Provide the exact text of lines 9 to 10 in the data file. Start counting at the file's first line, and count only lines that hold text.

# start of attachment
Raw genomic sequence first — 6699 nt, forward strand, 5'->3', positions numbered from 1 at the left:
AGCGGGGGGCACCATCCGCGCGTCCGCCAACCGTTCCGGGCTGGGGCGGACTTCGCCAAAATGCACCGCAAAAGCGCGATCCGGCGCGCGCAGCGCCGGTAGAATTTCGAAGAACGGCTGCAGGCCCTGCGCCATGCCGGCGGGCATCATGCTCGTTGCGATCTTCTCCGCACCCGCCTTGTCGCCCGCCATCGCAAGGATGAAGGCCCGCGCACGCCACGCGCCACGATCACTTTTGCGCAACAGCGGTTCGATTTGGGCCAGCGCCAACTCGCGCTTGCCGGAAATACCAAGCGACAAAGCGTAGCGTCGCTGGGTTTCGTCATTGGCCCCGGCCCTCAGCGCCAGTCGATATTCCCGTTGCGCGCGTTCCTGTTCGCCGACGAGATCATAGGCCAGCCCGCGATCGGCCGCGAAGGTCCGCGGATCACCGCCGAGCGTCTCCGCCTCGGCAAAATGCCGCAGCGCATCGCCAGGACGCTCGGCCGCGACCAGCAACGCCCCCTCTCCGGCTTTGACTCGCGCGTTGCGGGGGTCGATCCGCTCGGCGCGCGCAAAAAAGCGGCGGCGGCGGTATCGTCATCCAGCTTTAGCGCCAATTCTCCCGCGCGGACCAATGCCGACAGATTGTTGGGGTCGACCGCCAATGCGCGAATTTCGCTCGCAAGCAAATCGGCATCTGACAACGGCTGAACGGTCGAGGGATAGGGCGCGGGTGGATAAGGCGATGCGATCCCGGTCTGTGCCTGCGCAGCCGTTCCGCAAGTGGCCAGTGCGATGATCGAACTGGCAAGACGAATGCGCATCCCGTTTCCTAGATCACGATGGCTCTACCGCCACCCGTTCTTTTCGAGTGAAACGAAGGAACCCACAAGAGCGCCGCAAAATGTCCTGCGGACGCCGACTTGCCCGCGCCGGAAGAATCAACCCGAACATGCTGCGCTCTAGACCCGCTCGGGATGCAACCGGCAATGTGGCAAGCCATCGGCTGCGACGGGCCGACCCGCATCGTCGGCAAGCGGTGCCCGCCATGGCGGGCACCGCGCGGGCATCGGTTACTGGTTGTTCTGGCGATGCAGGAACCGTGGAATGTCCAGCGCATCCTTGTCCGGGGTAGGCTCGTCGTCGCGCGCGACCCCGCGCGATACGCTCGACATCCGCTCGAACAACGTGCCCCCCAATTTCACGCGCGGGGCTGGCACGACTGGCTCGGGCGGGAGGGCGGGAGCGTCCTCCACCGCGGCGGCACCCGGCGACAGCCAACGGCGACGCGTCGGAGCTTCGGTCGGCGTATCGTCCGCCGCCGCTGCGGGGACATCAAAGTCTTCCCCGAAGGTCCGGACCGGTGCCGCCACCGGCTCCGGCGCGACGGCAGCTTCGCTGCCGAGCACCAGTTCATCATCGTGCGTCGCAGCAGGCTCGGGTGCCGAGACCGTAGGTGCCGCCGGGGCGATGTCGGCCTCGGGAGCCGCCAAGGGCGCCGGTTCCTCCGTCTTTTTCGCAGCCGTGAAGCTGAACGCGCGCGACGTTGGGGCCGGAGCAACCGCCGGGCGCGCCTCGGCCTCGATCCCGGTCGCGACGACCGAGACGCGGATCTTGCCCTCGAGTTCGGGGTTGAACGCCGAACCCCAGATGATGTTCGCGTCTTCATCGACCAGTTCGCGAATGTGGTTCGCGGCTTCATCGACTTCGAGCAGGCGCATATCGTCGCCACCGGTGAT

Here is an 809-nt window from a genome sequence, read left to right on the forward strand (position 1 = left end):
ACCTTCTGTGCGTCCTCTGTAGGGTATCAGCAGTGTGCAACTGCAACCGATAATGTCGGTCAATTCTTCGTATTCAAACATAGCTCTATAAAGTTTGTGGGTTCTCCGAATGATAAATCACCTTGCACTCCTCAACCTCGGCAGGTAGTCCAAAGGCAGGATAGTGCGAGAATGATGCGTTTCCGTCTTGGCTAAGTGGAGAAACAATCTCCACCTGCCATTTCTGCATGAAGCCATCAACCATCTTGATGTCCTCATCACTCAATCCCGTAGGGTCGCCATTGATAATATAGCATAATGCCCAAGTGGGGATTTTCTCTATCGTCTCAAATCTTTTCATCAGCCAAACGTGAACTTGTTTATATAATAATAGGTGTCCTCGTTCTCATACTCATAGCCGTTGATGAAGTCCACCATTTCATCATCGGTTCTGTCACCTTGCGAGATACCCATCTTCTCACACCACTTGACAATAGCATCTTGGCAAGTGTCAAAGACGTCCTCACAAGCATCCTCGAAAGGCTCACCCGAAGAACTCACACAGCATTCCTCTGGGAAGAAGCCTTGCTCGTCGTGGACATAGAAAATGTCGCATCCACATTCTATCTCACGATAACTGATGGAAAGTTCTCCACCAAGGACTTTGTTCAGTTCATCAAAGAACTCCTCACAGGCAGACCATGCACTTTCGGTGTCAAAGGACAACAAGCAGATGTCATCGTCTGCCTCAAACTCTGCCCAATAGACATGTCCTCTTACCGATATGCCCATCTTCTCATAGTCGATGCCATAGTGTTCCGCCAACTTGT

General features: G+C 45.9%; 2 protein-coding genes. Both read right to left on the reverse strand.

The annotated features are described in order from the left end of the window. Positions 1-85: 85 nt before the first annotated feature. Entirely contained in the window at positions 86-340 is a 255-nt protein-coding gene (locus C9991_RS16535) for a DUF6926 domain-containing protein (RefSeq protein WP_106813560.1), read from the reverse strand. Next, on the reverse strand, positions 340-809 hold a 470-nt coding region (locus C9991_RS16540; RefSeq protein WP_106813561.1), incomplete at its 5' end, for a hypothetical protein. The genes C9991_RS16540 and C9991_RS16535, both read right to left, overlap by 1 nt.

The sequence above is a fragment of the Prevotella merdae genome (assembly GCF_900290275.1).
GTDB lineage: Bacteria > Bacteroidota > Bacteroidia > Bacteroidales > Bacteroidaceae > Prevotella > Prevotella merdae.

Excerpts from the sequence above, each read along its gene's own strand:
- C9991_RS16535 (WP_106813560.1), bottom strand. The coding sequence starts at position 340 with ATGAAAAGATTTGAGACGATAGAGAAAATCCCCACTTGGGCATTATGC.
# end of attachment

Excerpts from the sequence above, each read along its gene's own strand:
- C9991_RS16535 (WP_106813560.1), bottom strand. The coding sequence starts at position 340 with ATGAAAAGATTTGAGACGATAGAGAAAATCCCCACTTGGGCATTATGC.